1)Fluorinated gases (F-gases) are artificial gases. There are four types: hydrofluorocarbons (HFCs), perfluorocarbons (PFCs), sulphur hexafluoride (SF6) and nitrogen trifluoride (NF3). The most widely used are HFCs, which account for about 95% of F-gas emissions, while SF6 and PFCs account for roughly 3% and 2% of F-gas emissions respectively. NF3 account for a very small amount of emissions.
2)HFCs are mainly used as refrigerants in refrigeration, air conditioning and heat pump applications. They can also be used as a blowing agent in the production of insulation materials and as propellants in aerosols and medical appliances, such as inhalers. Though the Global Warming Potential (GWP) of some HFCs can be as great as 14,800 times that of carbon dioxide, the most widely used HFCs are substantially less, usually between 1,000 and 4,000, and can remain in the air for up to 270 years. One of the most widely used HFC refrigerants—HFC-134a has a GWP of 1,430 and persists for 20 years. Other key HFC refrigerants include: R-404A (GWP 3,922); HFC 507 (GWP 3985), R-410A (GWP 2,088) and R-407C (GWP 1,774). Examples of HFCs being used as blowing agents include HFC 245fa (GWP 950) or HFC 365mfc (GWP 794).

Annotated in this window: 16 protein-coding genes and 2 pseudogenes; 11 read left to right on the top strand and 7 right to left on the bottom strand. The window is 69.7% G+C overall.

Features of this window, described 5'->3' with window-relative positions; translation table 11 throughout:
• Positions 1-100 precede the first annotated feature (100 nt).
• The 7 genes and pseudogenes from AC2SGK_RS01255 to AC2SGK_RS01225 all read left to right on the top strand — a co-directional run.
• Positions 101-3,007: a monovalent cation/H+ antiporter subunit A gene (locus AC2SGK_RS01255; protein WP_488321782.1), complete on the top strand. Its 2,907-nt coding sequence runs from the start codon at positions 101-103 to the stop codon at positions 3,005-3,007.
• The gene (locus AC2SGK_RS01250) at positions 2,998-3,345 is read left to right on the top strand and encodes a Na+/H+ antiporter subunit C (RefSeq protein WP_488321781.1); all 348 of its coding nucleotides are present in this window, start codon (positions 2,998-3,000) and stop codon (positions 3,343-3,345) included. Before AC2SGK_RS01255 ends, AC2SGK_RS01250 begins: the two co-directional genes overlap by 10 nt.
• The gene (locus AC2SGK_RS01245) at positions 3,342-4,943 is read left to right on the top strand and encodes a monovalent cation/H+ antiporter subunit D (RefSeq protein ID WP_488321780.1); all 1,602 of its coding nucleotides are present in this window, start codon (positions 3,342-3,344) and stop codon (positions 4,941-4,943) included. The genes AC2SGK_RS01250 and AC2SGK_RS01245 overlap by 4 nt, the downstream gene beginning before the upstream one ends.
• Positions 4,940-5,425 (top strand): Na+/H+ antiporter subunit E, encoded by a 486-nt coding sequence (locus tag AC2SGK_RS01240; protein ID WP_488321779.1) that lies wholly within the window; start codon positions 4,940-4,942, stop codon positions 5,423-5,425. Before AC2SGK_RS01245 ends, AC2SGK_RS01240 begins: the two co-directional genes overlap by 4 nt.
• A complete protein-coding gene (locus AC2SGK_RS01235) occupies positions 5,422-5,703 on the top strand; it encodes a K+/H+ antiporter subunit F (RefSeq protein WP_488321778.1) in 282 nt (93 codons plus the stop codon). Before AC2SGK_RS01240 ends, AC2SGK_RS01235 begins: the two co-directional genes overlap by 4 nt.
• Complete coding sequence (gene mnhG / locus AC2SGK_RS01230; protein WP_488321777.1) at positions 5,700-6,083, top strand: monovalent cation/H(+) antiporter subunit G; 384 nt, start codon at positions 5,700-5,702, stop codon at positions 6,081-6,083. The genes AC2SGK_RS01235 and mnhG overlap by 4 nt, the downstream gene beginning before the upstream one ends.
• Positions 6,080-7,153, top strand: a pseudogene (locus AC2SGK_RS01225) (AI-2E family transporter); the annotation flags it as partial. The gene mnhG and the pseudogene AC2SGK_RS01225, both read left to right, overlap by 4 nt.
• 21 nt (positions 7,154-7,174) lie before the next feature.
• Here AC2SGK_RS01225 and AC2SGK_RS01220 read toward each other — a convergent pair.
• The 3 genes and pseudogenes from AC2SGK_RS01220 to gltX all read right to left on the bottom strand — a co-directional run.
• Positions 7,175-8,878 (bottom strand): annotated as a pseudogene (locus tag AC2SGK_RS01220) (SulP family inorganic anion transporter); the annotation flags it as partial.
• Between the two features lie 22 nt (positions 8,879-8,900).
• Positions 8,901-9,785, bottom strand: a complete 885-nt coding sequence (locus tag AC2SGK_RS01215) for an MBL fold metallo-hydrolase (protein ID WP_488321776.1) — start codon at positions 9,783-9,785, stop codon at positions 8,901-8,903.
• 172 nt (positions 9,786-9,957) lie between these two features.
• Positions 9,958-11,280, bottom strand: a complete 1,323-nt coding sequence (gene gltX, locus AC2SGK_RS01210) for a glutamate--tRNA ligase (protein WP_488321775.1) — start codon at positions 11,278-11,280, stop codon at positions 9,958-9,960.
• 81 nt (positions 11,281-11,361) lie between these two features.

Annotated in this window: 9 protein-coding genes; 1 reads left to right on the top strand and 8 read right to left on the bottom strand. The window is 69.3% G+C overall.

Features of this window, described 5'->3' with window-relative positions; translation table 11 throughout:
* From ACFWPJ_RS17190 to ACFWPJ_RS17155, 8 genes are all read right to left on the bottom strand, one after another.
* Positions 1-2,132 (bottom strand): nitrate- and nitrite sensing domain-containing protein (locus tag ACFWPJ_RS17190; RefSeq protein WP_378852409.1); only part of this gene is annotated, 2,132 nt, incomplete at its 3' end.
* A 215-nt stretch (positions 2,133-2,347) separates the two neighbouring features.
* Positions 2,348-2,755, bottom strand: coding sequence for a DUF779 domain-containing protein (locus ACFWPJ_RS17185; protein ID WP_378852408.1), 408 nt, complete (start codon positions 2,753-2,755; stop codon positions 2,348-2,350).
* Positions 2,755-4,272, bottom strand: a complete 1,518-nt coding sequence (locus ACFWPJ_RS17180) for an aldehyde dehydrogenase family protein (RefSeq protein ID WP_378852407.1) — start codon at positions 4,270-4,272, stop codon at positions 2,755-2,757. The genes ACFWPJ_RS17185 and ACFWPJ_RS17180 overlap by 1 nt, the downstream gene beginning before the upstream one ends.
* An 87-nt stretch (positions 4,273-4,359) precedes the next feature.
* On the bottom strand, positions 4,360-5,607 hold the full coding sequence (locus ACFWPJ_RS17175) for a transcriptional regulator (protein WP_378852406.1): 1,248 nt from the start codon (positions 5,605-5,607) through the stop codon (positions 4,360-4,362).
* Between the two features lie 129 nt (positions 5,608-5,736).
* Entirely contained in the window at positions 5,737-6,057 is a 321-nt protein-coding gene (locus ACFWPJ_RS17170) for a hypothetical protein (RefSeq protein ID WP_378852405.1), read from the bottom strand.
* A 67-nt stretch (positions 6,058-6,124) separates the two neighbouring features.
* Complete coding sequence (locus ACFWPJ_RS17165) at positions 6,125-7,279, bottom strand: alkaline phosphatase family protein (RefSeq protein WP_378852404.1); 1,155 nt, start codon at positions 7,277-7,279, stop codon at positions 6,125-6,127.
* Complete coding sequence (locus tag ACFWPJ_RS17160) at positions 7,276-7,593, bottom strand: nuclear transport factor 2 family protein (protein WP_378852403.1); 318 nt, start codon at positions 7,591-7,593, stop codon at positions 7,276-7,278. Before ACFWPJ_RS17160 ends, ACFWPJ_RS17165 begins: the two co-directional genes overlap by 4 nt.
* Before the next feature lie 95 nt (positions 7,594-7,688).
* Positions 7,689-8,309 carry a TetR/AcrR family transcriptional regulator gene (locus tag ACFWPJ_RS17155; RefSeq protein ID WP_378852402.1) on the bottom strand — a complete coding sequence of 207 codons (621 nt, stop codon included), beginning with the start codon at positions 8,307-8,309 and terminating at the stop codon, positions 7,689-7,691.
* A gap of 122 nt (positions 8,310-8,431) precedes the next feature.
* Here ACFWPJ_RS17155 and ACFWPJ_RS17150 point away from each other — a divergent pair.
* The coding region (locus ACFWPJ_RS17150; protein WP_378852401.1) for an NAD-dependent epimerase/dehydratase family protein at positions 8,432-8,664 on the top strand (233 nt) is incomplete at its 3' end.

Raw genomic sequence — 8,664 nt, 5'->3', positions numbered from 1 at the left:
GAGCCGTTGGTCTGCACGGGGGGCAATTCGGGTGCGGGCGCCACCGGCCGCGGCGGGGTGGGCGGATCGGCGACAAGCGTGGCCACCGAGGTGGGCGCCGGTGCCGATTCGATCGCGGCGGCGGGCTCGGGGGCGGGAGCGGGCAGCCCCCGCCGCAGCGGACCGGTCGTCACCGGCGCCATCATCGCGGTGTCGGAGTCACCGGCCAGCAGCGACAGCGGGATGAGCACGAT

3)HFCs are used in a variety of sectors for refrigeration purposes, which require different loads. Domestic refrigeration includes refrigerators, freezers and fridge/freezers and typically use. between 0.05 and 0.25 kg of refrigerant, usually HFC 134a. The commercial sector (e.g. supermarkets, petrol stations, small shops, pubs, hotels, restaurants) use a variety of appliances ranging from small hermetically sealed systems (e.g. ice cream freezers and stand-alone retail displays) to large central pack systems, used in supermarkets and large stores to cool numerous display cases. While small units may use between 0.1 Kg and 0.5 kg of HFC 134a or HFC 404A, a larger unit may use in excess of 100 kg of HFC 404A. Industrial uses cover: food and drink; manufacturing; chemicals; petrochemicals; pharmaceuticals; printing; plastic mouldings. Industrial processes are also used in nonindustrial sectors such as cold storage, ice rinks and ski centres. Specific uses include large central systems serving several major loads (e.g. blast freezing and large cold stores), large chiller systems and smaller dedicated plants, each serving a single cooling appliance. Loads can range from several tonnes to less than a 100 kg of refrigerant, typically HFC 404A and HFC 507. The transport sector is also a significant user of refrigerants, usually HFC 134a or HFC 404A, to transport chilled goods.